Should You Insure A Property Going Through Probate?
It is unlikely that you will be asked any questions about whether a property is insured or not when you apply for probate. It is not a requirement for applying for probate or receiving the grant of probate; it won’t stop you doing what you need to do as an executor.
However, making sure that the right insurance is in place is actually a rather important thing to do. Remember that any home insurance that was being paid on the property by the deceased is no longer valid, even if the payments are still being made through direct debit or similar. If the person under whose name the insurance is paid for is dead, no payments will be made if anyone tried to claim on it. In essence, therefore, until probate is complete and the house can be sold or passed on to the beneficiaries, it will be uninsured unless something is done about it.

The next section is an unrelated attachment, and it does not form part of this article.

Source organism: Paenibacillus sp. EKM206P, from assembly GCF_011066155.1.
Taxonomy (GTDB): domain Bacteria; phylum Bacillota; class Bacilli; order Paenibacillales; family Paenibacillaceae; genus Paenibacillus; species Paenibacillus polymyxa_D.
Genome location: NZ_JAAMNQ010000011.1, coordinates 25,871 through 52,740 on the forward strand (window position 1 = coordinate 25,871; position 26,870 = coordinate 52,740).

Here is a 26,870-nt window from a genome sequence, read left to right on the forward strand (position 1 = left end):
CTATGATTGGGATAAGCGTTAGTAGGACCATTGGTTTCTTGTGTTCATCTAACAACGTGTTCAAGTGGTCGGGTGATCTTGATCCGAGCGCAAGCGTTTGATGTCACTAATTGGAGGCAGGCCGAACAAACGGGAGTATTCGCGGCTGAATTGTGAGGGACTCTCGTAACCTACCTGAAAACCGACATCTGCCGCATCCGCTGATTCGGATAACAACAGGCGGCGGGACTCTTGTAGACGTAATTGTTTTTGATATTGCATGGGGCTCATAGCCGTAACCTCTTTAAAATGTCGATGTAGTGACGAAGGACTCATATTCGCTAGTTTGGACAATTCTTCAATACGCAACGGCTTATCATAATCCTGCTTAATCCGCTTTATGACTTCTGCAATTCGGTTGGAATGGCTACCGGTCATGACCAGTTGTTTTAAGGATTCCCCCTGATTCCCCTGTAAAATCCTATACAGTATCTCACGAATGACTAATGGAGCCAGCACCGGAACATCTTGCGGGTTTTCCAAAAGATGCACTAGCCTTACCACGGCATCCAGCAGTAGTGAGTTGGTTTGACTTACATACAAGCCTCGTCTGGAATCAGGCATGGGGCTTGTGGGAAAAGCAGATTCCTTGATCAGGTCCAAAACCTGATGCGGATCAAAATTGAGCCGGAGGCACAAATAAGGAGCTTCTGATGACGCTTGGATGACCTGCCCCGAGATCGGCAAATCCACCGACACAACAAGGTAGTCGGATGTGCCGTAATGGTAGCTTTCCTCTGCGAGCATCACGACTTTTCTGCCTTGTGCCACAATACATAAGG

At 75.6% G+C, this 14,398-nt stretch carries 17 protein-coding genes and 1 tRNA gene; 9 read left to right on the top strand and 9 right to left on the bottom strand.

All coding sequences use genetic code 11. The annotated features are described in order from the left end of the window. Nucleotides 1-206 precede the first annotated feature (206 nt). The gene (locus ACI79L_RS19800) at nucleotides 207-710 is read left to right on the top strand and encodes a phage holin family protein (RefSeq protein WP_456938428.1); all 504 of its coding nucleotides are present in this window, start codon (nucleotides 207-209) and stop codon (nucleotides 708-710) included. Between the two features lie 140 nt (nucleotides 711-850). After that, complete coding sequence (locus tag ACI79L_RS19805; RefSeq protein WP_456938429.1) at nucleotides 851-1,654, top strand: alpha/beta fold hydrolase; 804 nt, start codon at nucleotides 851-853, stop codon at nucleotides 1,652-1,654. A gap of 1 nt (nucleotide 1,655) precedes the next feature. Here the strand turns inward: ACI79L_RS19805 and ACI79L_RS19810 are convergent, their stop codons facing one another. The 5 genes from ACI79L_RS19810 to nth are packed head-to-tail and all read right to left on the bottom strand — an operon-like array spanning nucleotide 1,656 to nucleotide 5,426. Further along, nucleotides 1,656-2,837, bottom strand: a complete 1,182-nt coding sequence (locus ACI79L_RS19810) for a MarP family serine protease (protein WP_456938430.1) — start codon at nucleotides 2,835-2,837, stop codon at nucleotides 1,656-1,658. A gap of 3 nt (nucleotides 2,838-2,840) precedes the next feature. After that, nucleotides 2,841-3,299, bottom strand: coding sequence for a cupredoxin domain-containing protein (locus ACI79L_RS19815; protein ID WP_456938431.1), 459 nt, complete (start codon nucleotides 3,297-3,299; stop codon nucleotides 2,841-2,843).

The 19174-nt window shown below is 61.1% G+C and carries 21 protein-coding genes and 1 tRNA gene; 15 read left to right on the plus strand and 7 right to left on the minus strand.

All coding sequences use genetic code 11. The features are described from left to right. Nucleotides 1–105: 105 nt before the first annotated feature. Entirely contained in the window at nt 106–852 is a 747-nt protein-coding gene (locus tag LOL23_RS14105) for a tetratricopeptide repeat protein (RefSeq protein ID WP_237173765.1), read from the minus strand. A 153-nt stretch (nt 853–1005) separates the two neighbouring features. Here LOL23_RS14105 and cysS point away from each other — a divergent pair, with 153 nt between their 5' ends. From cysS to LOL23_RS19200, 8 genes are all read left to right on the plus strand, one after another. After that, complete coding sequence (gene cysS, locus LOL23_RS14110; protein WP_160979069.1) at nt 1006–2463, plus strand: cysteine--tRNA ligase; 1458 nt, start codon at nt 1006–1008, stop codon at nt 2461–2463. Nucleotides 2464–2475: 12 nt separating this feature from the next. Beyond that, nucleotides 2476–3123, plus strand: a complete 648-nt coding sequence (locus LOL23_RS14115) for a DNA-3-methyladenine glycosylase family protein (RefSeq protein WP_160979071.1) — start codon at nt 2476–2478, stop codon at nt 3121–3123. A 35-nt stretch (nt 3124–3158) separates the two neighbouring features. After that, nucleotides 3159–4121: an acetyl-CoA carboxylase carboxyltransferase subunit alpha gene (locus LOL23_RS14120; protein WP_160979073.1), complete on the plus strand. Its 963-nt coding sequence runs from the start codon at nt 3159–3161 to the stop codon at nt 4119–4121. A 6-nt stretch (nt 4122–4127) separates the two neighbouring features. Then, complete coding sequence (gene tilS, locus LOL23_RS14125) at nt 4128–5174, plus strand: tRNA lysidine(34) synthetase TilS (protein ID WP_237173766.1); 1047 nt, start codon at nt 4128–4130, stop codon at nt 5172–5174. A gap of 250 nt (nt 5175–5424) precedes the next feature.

Those who are responsible for the estate should therefore arrange for insurance on it for the probate period. This is especially important if the property is to be sold – in order to get the best price, the upkeep should be good and the house should be in good repair. If anything where to happen, especially while the property is empty, then the insurance would be able to make it good again for the sale. Insurance will also be able to fix any burst water pipes and general wear and tear. The heating will, in an empty house, be turned off. This will save money. But it can also lead to pipes freezing and bursting and therefore insurance with additional emergency works cover is often useful. It will be better to have the insurance dealing with these problems rather than the beneficiary who may not be able to afford large repairs and will have to sell the house at less than it is worth. A vacant house should be inspected regularly to ensure that everything is as it should be.
There is a special insurance known as ‘unoccupied property insurance’ which is designed for exactly this situation.